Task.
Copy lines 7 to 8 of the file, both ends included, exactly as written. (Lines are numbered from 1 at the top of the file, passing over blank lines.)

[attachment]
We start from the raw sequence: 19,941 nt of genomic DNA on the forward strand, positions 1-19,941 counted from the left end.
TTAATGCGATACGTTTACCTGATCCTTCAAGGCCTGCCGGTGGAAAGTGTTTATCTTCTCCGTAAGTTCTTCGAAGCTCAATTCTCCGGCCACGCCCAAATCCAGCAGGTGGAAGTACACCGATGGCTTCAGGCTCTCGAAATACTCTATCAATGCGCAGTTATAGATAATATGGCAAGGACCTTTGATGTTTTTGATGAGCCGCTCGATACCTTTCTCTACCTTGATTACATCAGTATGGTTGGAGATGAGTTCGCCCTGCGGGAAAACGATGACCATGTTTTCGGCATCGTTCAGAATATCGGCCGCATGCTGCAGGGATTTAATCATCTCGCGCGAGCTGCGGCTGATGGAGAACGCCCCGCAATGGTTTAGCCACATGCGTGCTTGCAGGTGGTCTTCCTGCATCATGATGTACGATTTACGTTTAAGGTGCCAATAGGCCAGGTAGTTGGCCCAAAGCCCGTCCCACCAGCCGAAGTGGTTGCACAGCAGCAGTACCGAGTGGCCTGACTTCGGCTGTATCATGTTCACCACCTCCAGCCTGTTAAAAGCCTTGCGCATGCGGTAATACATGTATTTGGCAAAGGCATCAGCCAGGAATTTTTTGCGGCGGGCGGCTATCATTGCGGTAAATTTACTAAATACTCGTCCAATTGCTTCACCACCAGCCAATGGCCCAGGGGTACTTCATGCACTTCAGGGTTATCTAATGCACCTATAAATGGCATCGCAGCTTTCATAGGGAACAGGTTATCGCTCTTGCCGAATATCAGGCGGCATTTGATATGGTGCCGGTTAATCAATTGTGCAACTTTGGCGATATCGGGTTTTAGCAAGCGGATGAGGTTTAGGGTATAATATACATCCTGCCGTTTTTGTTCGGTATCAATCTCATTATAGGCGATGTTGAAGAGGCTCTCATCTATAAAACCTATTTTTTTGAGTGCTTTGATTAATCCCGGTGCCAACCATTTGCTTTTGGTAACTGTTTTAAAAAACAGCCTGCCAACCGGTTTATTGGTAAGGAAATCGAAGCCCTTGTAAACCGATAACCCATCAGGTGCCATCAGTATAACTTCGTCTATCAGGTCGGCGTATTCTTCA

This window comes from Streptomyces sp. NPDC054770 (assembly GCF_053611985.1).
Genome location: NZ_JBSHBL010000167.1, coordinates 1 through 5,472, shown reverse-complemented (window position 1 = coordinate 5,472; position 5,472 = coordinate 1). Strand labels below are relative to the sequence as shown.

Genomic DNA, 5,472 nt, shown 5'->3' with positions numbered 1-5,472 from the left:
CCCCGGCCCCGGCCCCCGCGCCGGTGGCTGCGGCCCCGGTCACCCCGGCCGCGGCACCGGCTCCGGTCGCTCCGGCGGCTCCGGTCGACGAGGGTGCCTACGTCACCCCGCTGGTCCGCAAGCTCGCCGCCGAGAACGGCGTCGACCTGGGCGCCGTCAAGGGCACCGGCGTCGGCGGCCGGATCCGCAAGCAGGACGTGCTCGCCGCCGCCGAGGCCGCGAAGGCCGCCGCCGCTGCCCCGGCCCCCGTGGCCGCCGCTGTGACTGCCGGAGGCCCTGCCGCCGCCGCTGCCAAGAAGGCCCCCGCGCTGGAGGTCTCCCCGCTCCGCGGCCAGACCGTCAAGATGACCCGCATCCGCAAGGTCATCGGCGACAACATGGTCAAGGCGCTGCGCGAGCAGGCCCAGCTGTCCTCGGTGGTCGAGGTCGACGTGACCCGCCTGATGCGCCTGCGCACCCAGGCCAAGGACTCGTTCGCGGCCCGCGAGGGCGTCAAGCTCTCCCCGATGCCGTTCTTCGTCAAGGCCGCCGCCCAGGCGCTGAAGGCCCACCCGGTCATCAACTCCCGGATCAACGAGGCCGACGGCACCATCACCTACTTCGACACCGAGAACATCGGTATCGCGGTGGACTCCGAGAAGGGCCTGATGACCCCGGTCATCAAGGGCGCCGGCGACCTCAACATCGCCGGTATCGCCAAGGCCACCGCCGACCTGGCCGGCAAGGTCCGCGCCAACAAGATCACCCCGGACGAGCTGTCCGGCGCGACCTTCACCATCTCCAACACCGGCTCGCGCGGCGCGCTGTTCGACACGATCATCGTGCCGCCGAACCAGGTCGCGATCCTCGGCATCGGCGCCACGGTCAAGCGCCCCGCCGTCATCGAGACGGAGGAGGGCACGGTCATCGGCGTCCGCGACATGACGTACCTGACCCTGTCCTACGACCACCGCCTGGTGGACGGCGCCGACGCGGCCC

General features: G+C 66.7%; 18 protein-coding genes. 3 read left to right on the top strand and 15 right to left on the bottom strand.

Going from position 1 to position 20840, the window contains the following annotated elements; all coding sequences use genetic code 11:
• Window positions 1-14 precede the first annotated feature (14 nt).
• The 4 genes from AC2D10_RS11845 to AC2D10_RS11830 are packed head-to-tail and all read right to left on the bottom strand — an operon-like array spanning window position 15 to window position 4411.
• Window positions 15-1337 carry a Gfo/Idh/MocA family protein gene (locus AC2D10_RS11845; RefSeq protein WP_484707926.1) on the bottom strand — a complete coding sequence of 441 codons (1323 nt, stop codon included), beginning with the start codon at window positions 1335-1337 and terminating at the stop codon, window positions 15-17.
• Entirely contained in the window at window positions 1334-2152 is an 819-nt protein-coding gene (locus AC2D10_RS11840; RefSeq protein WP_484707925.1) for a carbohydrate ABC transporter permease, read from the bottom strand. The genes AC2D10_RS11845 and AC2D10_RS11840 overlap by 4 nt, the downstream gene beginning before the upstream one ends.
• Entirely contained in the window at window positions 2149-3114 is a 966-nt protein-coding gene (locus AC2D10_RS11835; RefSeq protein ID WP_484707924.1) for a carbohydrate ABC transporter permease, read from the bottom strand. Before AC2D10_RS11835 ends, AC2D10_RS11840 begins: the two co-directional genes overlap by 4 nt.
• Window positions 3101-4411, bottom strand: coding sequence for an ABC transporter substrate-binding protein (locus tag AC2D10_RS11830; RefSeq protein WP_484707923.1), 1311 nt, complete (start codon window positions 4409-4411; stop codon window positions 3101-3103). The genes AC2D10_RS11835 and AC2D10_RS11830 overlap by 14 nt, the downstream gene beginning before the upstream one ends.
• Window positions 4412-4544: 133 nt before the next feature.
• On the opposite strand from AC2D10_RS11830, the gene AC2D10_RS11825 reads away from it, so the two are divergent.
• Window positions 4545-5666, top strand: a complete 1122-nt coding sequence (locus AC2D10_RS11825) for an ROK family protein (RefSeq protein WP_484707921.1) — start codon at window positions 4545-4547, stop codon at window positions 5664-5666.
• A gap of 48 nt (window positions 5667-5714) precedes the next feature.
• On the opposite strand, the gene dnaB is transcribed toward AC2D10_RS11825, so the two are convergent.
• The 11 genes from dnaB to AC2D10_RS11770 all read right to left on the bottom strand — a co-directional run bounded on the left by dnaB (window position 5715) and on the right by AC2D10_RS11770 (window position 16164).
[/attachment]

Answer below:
General features: G+C 66.7%; 18 protein-coding genes. 3 read left to right on the top strand and 15 right to left on the bottom strand.

Going from position 1 to position 20840, the window contains the following annotated elements; all coding sequences use genetic code 11: